Structure: Posted Date: 09/19/2016

The Afghanistan Ministry of Rural Rehabilitation and Development (MRRD) serves as the executive agency of the NSP. The NSP Project Implementation Unit (PIU) comprises 1 headquarter, 6 regional coordination and 34 provincial management units. The headquarters’ unit includes an executive and an operations directorate together overseeing a total of 9 departments.The PIU includes a total of 282 headquarter staff with 3 senior management staff and 656 field staff which includes 533 implementation and 399 support staff. An international consultancy firm is contracted as the Financial Management Agent (FMA) to manage the NSP’s bank account and financial operations. 4 individual international consultants provide technical assistance in variety key areas. 


Facilitating Partners (FPs): The NSP has contracted a total number of 35 FPs since the beginning of program to support the communities in NSP field implementation. Their role includes the establishment and capacity building of the CDCs, and the oversight, monitoring and technical assistance in the planning and implementation of the communities’ subprojects financed by the NSP block grants. Currently the number of contracted FPs are 28 that; includes 1 UN-Agency, 9 national non-for-profit NGOs, 17 international non-for-profit NGOs and 1 national firm.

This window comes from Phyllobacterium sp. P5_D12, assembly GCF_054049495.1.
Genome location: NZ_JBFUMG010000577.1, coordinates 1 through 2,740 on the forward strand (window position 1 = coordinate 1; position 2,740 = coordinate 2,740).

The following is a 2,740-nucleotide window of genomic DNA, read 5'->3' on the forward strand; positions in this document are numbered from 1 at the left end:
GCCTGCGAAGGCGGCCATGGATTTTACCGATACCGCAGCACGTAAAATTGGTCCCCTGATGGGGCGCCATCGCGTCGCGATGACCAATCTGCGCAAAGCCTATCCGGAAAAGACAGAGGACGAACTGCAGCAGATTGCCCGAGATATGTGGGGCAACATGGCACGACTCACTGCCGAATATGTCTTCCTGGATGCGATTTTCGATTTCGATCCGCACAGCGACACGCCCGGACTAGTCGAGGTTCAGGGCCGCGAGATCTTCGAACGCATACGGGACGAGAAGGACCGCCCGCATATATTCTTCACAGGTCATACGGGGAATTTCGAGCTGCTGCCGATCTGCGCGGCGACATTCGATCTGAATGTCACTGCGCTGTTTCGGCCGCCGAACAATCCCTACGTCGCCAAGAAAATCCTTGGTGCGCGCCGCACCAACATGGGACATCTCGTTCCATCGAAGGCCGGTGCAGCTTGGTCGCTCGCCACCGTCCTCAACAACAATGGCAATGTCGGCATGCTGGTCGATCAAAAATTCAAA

NSP Outcomes/Impacts: The outcomes and impacts recorded by a number of internal monitoring and external evaluation/study reports include the following:

·         Local Governance:

  • Created functional councils at village level
  • Created venues for women participation in local governance
  • Increased participation of community members in local governance
  • Access to Services and Increased Production:
  • Provided basic public rural infrastructure
  • Created short-term employment opportunities
  • Time-saving for long-term employment/ education etc
    • Gender
    • Political Attitudes
  • Increased women involvement in economic activities
  • Increased respect for women and their acceptance in local governance
  • Increased responsiveness to women’s needs
  • Connected villages with central government
  • National government has a sustainable presence in Afghan Communities
  • Gap between government and communities reduced
  • Decreased insecurity-related migration